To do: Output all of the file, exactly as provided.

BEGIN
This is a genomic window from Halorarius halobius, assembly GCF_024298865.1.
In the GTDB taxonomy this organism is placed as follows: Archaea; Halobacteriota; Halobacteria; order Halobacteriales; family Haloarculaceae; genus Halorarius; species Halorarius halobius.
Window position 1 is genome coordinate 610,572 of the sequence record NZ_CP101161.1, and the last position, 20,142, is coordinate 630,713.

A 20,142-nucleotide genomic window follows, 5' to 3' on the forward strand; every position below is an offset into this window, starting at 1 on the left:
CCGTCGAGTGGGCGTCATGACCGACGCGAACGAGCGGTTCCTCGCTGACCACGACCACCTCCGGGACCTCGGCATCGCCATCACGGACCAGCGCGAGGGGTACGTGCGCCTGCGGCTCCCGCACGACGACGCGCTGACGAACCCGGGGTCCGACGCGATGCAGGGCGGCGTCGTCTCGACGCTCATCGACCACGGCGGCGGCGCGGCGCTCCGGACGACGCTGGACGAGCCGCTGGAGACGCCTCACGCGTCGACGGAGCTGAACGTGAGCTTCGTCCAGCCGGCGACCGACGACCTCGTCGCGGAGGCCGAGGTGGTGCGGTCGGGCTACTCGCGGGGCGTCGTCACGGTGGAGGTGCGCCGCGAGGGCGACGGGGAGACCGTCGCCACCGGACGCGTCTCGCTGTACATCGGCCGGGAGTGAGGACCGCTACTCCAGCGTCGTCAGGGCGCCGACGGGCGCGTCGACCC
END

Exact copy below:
This is a genomic window from Halorarius halobius, assembly GCF_024298865.1.
In the GTDB taxonomy this organism is placed as follows: Archaea; Halobacteriota; Halobacteria; order Halobacteriales; family Haloarculaceae; genus Halorarius; species Halorarius halobius.
Window position 1 is genome coordinate 610,572 of the sequence record NZ_CP101161.1, and the last position, 20,142, is coordinate 630,713.

A 20,142-nucleotide genomic window follows, 5' to 3' on the forward strand; every position below is an offset into this window, starting at 1 on the left:
CCGTCGAGTGGGCGTCATGACCGACGCGAACGAGCGGTTCCTCGCTGACCACGACCACCTCCGGGACCTCGGCATCGCCATCACGGACCAGCGCGAGGGGTACGTGCGCCTGCGGCTCCCGCACGACGACGCGCTGACGAACCCGGGGTCCGACGCGATGCAGGGCGGCGTCGTCTCGACGCTCATCGACCACGGCGGCGGCGCGGCGCTCCGGACGACGCTGGACGAGCCGCTGGAGACGCCTCACGCGTCGACGGAGCTGAACGTGAGCTTCGTCCAGCCGGCGACCGACGACCTCGTCGCGGAGGCCGAGGTGGTGCGGTCGGGCTACTCGCGGGGCGTCGTCACGGTGGAGGTGCGCCGCGAGGGCGACGGGGAGACCGTCGCCACCGGACGCGTCTCGCTGTACATCGGCCGGGAGTGAGGACCGCTACTCCAGCGTCGTCAGGGCGCCGACGGGCGCGTCGACCC